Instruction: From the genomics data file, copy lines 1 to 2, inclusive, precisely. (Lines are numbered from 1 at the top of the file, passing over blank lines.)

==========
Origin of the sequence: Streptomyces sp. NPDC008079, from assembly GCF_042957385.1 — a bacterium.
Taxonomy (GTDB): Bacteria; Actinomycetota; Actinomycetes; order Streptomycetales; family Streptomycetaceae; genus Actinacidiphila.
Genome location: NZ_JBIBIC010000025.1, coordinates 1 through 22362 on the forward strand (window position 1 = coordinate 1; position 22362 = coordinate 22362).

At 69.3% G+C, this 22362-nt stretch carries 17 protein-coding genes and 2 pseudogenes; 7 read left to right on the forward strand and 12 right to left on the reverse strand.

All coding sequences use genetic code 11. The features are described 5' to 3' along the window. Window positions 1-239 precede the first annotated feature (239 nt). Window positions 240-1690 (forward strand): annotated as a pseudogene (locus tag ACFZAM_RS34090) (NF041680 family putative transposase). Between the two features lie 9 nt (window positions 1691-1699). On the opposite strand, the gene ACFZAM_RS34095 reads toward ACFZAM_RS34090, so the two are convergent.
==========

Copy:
Origin of the sequence: Streptomyces sp. NPDC008079, from assembly GCF_042957385.1 — a bacterium.
Taxonomy (GTDB): Bacteria; Actinomycetota; Actinomycetes; order Streptomycetales; family Streptomycetaceae; genus Actinacidiphila.